Social Justice and Sports

The role of sports in a consequential year for social justice.


Art by Molly Chapin

When former San Francisco 49ers quarterback Colin Kaepernick first took a knee during the national anthem before an NFL game in 2016, he faced immense criticism and was forced out of the league shortly after. Although he received much hate for the act, he accomplished his goal of bringing light to the issue of police brutality in America.

2020 was a milestone year for social justice, with nationwide protests and activism leading to some meaningful change in the United States. Although it has been long overdue, the sports world is beginning to join the cause.

The National Football League’s new Rooney Rule exemplifies this shift. In May of 2020, the league announced the new rule, which rewarded teams that developed minority coaches with future draft picks. Despite the large majority of NFL players being Black, just three teams currently have a minority head coach. The same can be said for the number of minority general managers also in the league.

Major League Baseball also got in on the action with two announcements late last year. In December, the league announced the inclusion of the Negro Leagues into Major League history, although the move has critics on both sides of the aisle. The second announcement, also in December, came from Cleveland where the team declared their intention to move on from the name “Indians” after 105 years of use. It follows the move by a fellow racist team name The (formerly) Washington Redskins, now the Washington Football Team. After years of pushback from the indigenous community and their supporters, the team finally gave in.

Of course, these events did not come without pushback from the conservative parts of their fanbases. As has always happened any new move, especially a progressive one, there was controversy surrounding each decision. However, what has changed recently is that the sports institutions did not shy away from the criticism to appease the angry mobs, but instead made the correct decision to move forward.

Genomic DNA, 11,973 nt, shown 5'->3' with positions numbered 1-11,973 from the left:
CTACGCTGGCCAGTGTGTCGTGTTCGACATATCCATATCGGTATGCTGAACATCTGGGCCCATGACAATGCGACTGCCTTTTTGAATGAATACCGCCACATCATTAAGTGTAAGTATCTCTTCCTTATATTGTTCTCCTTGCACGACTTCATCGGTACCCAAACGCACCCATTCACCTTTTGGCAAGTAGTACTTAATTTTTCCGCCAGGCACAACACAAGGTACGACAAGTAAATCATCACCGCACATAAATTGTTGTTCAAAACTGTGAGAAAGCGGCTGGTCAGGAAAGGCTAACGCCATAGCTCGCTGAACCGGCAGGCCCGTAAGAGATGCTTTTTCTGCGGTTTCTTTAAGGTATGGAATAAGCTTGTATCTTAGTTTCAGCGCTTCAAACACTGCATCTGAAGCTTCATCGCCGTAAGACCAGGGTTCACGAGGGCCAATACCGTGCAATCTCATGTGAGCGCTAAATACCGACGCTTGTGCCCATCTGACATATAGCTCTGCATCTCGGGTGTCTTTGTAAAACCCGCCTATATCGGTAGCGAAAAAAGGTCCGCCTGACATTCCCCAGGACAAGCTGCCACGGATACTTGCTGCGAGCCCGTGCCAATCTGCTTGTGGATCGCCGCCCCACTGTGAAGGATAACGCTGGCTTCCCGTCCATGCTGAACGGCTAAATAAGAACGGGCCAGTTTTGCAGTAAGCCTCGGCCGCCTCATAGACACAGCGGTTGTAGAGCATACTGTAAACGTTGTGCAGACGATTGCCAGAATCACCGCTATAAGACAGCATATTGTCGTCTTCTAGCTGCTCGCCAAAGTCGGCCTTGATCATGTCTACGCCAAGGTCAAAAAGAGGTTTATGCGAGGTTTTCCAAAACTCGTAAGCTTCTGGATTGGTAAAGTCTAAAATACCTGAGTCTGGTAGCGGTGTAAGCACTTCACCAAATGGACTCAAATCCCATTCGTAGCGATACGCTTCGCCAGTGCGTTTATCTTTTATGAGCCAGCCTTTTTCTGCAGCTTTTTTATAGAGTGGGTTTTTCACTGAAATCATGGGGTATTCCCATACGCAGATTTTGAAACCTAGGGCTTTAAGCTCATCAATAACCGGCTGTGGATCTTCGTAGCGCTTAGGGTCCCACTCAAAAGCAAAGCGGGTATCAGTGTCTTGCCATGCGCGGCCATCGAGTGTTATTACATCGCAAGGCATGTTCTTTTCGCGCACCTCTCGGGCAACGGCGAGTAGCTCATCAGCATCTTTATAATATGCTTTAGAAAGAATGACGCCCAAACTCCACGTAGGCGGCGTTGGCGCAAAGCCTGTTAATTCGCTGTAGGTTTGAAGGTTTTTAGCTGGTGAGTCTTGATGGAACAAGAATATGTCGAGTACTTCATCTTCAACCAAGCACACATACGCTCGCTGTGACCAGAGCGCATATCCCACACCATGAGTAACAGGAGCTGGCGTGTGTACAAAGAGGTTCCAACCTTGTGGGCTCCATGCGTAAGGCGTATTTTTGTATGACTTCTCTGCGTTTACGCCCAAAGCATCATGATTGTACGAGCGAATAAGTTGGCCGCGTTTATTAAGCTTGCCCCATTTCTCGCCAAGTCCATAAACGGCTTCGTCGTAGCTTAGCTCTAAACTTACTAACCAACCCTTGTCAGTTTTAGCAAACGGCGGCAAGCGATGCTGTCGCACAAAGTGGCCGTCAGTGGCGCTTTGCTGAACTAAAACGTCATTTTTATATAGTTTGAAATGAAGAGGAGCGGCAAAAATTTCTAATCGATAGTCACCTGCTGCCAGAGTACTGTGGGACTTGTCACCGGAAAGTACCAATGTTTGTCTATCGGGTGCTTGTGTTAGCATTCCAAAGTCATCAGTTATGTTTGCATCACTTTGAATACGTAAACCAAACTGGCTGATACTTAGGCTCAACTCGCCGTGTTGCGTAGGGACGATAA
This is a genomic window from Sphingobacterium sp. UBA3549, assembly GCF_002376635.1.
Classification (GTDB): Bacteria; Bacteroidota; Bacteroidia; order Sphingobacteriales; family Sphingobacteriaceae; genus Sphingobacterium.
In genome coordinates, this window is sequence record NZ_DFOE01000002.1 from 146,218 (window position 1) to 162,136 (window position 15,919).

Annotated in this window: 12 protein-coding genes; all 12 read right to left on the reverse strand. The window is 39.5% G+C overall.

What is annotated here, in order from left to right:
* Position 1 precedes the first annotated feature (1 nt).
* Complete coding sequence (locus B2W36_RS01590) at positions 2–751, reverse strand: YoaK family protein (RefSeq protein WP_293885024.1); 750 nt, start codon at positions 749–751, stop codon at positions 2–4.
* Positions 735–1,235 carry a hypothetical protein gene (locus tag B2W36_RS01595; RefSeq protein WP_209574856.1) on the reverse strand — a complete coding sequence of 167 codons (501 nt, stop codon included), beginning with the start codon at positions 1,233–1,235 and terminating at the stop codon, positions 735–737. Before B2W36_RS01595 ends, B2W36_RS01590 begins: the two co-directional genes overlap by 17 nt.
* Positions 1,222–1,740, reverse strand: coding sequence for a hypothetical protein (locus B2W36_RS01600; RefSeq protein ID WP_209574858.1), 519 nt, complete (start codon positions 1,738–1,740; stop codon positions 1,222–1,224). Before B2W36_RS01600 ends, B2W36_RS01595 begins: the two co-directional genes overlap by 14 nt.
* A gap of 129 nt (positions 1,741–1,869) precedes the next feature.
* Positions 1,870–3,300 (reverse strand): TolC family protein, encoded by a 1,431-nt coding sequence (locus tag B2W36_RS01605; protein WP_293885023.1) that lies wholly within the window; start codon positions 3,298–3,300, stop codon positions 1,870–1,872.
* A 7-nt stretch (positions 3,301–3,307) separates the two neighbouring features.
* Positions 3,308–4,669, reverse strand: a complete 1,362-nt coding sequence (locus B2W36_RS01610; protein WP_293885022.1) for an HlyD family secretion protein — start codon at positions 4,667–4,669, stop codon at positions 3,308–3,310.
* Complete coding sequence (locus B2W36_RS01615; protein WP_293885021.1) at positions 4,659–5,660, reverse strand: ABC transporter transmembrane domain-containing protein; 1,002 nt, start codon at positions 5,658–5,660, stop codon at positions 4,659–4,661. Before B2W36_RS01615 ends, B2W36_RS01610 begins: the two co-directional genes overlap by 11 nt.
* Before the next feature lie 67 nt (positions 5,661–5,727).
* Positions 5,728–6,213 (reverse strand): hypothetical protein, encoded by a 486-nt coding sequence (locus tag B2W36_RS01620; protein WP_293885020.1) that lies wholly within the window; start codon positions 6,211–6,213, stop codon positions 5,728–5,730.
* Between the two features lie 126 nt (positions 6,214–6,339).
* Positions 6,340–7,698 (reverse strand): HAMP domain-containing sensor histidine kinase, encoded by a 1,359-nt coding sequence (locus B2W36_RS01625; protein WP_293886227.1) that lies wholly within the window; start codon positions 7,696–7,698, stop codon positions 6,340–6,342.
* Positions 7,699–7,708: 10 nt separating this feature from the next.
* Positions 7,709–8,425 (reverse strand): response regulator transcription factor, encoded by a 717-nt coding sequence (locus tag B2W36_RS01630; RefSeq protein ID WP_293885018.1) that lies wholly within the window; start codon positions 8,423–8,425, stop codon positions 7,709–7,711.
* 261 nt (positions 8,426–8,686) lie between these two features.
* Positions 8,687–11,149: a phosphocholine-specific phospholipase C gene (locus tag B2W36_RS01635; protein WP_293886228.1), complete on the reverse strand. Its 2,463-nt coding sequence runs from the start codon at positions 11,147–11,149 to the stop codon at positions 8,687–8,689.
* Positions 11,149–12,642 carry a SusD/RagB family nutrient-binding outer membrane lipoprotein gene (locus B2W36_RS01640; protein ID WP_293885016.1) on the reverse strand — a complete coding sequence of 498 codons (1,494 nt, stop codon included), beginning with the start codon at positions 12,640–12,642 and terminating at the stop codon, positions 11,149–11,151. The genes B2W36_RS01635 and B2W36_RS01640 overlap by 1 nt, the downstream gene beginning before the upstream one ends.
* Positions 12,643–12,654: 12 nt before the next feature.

In this past year not only have the leagues changed during this year of social justice, but so have the players. Back in 2016 when Kaepernick first took a knee, teammate Eric Reid was the only other player to join him in his protest. Reid, like Kaepernick, is out of the league despite having the talent to be on an NFL roster. Now, looking back to last summer during the peak of the social justice protests, the MLB, NHL, and MLS players took a knee just like Kaepernick. Entire NBA, WNBA, and NWSL teams took knees as well. In just four years, players have found themselves more able to use their platform as an athlete to protest and bring awareness to issues without having to fear for their future in sports. The same critics were just as loud as before, but now, players rose to the occasion and took a stand.

Just like the rest of society, sports still have a long way to go to reach the equality, justice, and equity that is necessary. 2020 showed that even the most cautious parts of society can and will change for the better.